“In the third year of the reign of Jehoiakim king of Judah, Nebuchadnezzar king of Babylon came to Jerusalem and besieged it. And the Lord gave Jehoiakim king of Judah into his hand, with some of the vessels of the house of God. And he brought them to the land of Shinar, to the house of his god, and placed the vessels in the treasury of his god. Then the king commanded Ashpenaz, his chief eunuch, to bring some of the people of Israel, both of the royal family and of the nobility…” (Daniel 1:1-3)
Imagine what it must have been like to be one of those Jewish exiles. Babylon was a beautiful city, a powerful city, overflowing with the wealth of the nations as the capitol of the largest empire in the world. No parents. No rabbis. You’re isolated. You’re alone. You’re immersed in a foreign land with foreign gods that seem so strange and so real all at the same time. Is Yahweh really the One True God? These people sure don’t think so and they seem to be getting along just fine without him.
I’m convinced that what these young, Jewish boys in the beginning of Daniel experienced in the 6th century BC is not unusual. They were in exile. But so are we. You might live in Midlothian, but if you’re a follower of Christ, this world is not your home. You’re a citizen of the kingdom of heaven, which means as long as you live on earth, you’re an exile. You’re a pilgrim. Everything broken around us reminds us that we’re not home yet.
To be a faithful Christian in the world and culture we live in is not an easy thing. There are enormous temptations and pressures to compromise, and if you don’t compromise, to simply disengage and retreat into our little Christian community, our little Christian house, our little Christian bubble and try to ride out the storm. Compromise is tempting. Isolation is alluring. Fear is knocking at the door. I see it in the church at large. I see it in our church. We’re living in exile.
But even saying that, acknowledging that we’re living in exile as Christians in a fallen world and a secular society, begins to bring a glimmer of hope. Why? Because it helps us understand what’s going on. And it reminds us that we’re not the first of God’s people to be thrust in this sort of situation. The Bible is full of exile stories. Adam & Eve were exiled from Eden. Jacob and his family were exiles in Egypt. Daniel and his companions were exiles in Babylon. First century Christians were treated like exiles in the Roman empire. It’s always been part of what it means to be the people of God in a fallen world.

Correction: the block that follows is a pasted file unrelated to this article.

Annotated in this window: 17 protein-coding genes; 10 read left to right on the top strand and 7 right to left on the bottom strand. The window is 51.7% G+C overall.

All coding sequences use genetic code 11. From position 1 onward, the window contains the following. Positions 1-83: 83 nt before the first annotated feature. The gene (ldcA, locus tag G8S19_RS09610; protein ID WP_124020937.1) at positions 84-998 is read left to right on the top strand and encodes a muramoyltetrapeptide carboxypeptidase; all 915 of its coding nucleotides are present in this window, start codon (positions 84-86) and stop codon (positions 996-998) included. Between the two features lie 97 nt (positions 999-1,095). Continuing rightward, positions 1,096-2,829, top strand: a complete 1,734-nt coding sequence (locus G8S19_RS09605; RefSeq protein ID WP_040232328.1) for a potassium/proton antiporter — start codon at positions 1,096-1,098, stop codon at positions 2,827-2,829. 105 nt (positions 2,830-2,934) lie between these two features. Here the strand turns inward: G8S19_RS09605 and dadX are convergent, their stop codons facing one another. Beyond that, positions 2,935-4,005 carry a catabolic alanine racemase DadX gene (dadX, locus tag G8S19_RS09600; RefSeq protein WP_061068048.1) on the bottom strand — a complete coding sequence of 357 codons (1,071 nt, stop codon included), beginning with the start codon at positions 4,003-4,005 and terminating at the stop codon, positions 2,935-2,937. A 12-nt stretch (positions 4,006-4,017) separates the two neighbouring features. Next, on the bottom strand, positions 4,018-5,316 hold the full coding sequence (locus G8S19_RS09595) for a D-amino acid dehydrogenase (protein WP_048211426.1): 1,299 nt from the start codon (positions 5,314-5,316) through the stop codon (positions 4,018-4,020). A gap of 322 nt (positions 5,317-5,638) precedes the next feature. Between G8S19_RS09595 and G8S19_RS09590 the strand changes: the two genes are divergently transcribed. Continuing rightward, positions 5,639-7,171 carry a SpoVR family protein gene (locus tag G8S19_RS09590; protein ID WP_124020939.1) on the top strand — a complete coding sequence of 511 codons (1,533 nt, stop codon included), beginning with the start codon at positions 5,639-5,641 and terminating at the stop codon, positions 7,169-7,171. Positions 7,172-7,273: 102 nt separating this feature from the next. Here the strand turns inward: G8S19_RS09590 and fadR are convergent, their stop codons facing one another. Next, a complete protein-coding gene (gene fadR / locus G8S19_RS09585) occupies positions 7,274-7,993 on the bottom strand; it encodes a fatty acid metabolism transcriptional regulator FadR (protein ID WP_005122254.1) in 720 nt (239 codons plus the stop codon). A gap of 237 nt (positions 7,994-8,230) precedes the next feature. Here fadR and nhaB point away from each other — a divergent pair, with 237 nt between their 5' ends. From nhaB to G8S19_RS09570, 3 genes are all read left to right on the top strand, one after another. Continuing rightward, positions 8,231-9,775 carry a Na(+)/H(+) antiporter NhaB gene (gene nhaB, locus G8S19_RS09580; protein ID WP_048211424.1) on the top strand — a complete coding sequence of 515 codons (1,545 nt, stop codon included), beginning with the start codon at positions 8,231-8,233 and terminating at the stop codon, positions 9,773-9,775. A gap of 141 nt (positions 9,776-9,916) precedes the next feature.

And in every situation, God came through. He saw. He heard. He had mercy. He rescued. And while his people waited, He spoke – comforting words, challenging words, life-giving words designed to turn our gaze away from the trials of this life and onto our faithful God who promises to protect his people, preserve his people, and rescue his people until he brings us home. God used Daniel and the book he wrote to help his fellow exiles remain faithful in the face of intense persecution and suffering. He’s eager to do the same work in us today.
The Lord wants to teach us how to be a faithful exile, a God-fearing exile, an exile that seizes every experience of brokenness this side of glory as an opportunity to trust and exult in the One who rules over all things. I love how Daniel 11:32 captures the entire message of this book in a single sentence, speaking of the kings and kingdoms of this world:
“He shall seduce with flattery those who violate the covenant, but the people who know their God shall stand firm and take action.”
I believe that’s exactly what God wants to do in our hearts through this series – teach us how to replace compromise for conviction, isolation with engagement, and fear with trust.
We need to remember that God is in charge of everything in a way that is stronger, deeper and more beautiful than we could ever imagine. We need to remember that God’s ways often don’t make sense to us because his timetable is different than our ours. We need to remember that God’s final triumph over every evil power is assured, promising salvation for the righteous and judgment for the wicked. We need to remember that God calls his people to testify to the reality of his kingdom long before we see it in all its fullness. And we need to remember that all of human history is moving toward the fulfillment of God’s purposes.
For that reason, we’ve decided to call this sermon series, Dominion. Over and over again, Daniel acknowledges that it seems as though the kings and kingdoms of this world are controlling everything, including God’s people. Yet, time after time Daniel never fails to assure us that they’re not in charge. God is. Their dominion is temporary. His dominion is eternal. Nowhere is this seen more clearly than Daniel 7:13-14, where Daniel has a vision of the pre-incarnate Christ, the Son of God:
“I saw in the night visions, and behold, with the clouds of heaven there came one like a son of man, and he came to the Ancient of Days and was presented before him. And to him was given dominion and glory and a kingdom, that all peoples, nations, and languages should serve him; his dominion is an everlasting dominion, which shall not pass away, and his kingdom one that shall not be destroyed.”
The plan is to take roughly 1 chapter each Sunday, beginning next week with Daniel 1. I encourage you to read ahead and come ready to hear God’s word every week. We’re also going to continue posting discussion questions on our blog to guide your conversations about Daniel in community groups. I’m really excited that we have begun this series and hope to see you next Sunday morning.